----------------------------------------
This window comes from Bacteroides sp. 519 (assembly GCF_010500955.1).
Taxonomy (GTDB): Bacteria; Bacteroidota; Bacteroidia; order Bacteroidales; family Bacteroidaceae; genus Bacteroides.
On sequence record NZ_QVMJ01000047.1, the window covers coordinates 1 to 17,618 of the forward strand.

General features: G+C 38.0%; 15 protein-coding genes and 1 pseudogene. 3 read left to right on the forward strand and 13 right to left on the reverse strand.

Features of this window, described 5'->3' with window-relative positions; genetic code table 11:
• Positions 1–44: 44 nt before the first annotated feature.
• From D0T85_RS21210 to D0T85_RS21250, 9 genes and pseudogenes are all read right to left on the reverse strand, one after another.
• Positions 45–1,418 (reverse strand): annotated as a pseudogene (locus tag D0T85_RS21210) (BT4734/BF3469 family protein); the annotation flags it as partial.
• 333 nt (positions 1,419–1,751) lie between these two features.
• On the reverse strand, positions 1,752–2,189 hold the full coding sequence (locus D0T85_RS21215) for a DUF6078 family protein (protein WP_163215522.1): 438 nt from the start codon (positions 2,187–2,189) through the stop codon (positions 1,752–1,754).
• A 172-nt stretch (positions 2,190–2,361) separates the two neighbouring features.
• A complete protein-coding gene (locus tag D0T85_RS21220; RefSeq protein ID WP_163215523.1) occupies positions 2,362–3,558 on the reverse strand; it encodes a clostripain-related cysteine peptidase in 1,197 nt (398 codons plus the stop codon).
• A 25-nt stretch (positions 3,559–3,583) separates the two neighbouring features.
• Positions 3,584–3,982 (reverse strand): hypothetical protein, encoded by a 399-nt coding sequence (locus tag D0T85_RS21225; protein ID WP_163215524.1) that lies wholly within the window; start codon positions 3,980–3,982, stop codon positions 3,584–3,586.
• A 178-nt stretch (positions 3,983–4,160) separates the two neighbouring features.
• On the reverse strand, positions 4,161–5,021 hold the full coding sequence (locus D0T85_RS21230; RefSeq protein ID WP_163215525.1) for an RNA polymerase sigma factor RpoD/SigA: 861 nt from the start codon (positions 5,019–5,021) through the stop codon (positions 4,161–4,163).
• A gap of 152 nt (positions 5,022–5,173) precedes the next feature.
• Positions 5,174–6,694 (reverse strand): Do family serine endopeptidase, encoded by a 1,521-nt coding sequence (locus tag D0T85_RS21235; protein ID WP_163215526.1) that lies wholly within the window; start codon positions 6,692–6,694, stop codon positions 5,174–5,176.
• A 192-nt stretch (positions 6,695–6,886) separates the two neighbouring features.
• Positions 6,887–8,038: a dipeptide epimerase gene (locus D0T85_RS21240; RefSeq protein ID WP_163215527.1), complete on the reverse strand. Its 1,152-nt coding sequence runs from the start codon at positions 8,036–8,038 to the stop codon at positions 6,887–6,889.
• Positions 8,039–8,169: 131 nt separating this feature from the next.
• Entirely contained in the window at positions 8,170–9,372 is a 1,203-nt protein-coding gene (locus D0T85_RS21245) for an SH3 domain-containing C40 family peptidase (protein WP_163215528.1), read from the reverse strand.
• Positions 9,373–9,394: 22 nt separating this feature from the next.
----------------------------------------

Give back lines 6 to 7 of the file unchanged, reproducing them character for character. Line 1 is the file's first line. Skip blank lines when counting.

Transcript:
• Positions 1–44: 44 nt before the first annotated feature.
• From D0T85_RS21210 to D0T85_RS21250, 9 genes and pseudogenes are all read right to left on the reverse strand, one after another.